It is also characteristic of Moroccans to be quite animated and intense when engaged in that kind of conversation. Indeed, many times we have watched and heard verbal exchanges that we thought would end in fisticuffs but were in fact just tactics to gain an advantage. Nonetheless, it is quite different from what we are accustomed to and made us aware of how unable we would be to handle this type of transaction by ourselves.

A lot of the time there were at least four or five people talking loudly and simultaneously. We heard the word “la, la” as in no, no, no way. This kind of back and forth went on for fifteen or twenty minutes, a question or two being addressed to us from time to time, and in our very limited Arabic, tried to express our desires as best we could. We eventually decided to take the apartment, agreed upon a price, and thought we were near the end of the process. That was not the case.

The owner agreed to give us a key after we made a deposit, and we all arranged another rendezvous on Monday morning to complete a contract and make everything official. That meeting took place this morning, the owner having asked a friend who is a high-school English teacher to accompany her, so that we could fully understand her comments. Thus we were seven people this morning who met at ten o’clock.

A brouhaha erupted almost immediately when the deposit requested changed from one month to two month’s rent. Hajiba, our main advocate, became pretty incensed and thought the owner had reneged on her agreement from Friday. Denise and I were a bit miffed that she felt we were somewhat questionable renters, that a deposit of two months was needed in order for the owner to feel her property was secure. In the end we did not have to pay the additional month’s rent today, but will have to pay the next month’s rent about two weeks early. Having settled on the terms, we then left the apartment to complete the paperwork.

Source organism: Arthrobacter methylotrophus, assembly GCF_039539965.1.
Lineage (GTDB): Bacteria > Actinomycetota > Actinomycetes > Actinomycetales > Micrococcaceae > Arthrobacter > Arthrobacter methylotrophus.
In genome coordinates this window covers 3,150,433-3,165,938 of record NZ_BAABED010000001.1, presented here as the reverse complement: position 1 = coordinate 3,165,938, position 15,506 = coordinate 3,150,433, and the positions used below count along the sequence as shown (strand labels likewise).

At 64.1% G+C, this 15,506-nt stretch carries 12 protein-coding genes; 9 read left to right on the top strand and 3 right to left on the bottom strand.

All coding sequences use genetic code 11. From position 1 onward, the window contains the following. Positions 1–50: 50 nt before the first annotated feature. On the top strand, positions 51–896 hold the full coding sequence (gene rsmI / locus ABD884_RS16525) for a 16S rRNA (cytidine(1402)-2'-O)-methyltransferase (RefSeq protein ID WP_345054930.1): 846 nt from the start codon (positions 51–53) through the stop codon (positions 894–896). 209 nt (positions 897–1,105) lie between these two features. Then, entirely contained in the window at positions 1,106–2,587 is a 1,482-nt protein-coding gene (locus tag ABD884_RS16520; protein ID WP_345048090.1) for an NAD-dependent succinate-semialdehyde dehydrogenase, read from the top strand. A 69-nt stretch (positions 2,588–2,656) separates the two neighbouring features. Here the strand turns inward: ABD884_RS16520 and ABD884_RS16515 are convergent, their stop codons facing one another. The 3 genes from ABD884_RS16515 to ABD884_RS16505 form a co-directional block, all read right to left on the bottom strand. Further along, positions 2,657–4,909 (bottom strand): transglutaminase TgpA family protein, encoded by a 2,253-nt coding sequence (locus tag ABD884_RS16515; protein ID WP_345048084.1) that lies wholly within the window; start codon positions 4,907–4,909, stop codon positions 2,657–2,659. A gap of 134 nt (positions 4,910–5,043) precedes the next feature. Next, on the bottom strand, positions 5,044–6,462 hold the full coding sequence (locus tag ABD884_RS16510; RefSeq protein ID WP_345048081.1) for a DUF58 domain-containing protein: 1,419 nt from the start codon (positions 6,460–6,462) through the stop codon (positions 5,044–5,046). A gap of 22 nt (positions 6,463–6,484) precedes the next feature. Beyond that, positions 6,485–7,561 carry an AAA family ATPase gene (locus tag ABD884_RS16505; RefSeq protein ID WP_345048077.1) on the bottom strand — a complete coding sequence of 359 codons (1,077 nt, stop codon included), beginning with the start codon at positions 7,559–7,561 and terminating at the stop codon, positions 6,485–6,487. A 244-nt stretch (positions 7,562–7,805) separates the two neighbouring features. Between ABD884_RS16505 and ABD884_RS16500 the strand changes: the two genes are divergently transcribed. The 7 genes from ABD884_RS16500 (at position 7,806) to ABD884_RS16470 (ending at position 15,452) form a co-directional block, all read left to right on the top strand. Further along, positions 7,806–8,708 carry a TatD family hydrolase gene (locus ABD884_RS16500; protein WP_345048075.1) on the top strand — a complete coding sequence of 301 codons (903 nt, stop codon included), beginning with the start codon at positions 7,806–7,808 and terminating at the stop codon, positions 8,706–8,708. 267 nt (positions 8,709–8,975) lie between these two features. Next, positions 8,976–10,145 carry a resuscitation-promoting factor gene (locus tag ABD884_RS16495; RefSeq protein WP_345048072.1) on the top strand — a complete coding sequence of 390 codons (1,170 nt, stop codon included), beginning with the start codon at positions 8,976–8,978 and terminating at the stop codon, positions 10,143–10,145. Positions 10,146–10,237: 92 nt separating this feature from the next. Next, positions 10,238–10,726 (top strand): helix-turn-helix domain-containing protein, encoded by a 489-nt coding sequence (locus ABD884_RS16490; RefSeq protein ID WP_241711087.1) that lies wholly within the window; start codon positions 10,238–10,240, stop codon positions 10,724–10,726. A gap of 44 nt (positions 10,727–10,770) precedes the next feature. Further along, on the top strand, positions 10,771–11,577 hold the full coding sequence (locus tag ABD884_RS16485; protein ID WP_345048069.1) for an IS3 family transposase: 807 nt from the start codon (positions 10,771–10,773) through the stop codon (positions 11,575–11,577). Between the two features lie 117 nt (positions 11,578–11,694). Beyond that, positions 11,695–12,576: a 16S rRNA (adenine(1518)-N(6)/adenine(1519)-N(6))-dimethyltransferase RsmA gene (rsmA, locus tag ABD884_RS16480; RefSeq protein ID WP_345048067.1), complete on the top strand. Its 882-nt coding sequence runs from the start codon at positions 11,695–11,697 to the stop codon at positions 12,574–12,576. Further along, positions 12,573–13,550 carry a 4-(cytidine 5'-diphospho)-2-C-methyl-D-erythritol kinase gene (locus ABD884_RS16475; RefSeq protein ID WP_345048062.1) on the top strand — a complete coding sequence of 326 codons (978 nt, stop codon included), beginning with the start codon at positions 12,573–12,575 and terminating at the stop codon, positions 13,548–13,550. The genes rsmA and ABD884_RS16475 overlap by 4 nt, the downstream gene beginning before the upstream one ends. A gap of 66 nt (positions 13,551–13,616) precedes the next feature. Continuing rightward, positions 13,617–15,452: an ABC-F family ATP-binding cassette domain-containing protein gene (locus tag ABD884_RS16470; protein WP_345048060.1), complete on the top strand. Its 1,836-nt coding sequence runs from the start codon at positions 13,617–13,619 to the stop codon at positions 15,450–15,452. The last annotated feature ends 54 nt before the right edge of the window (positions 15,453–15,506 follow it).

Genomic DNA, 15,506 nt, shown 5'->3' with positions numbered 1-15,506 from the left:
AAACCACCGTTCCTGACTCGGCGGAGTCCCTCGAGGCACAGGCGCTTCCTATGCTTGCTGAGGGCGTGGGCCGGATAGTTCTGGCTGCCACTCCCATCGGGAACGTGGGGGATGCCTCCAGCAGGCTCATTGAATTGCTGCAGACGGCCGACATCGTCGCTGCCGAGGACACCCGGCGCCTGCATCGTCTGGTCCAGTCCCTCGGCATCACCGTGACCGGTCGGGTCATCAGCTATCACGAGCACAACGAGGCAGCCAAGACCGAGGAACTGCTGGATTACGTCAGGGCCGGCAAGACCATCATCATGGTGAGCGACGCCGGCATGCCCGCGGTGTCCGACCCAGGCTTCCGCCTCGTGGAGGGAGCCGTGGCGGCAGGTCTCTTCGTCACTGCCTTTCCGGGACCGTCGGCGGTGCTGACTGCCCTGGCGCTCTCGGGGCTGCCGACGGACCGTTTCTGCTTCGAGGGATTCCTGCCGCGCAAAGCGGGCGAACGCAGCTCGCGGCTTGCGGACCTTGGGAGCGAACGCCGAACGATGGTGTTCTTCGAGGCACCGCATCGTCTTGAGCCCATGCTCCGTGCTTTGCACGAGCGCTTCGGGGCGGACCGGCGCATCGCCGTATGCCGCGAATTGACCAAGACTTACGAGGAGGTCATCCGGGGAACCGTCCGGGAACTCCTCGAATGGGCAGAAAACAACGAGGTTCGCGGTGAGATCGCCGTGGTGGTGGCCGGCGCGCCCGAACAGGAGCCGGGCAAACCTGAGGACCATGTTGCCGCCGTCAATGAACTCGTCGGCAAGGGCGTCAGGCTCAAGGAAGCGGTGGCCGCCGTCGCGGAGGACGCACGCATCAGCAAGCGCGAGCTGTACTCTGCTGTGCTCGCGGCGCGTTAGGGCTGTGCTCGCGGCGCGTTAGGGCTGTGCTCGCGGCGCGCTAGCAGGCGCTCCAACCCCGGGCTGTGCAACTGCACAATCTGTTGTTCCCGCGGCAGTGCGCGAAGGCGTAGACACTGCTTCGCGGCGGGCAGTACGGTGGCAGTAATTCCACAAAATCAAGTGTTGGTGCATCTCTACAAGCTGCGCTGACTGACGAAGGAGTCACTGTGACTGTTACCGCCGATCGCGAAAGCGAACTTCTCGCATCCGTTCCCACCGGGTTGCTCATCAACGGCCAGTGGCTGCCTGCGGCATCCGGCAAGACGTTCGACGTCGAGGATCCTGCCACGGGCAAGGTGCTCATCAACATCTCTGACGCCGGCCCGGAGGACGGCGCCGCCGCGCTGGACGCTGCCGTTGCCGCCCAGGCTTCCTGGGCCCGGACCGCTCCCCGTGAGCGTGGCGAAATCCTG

Five of us walked about 15 minutes to the office of a “comptable,” a sort of civil attorney, who drew up the contract, recording all vital information from our passports. Then we had to cross the street, to a government office and sign an official ledger, as well as all the copies of the contract. Those two processes involved another two individuals. However, we still did not have our copy of the contract because the caid, a bureaucratic official, had to sign the contracts as well and he was out of the office. Supposedly he will be back at 2:30 this afternoon, and the scimsar will deliver the signed document to us. I think he will come through because we refused to give him his commission until we have the contracts in hand.

Village is an overstatement of the number of people we were involved with in this event, but at one time or another, there were about ten or eleven people associated with the process. Not to mention the others referenced who were also aware of our search. In fact, the daughter of another family we know telephoned with another recommendation for us. We thanked her, but informed her we thought we were finished with apartment hunting for some time!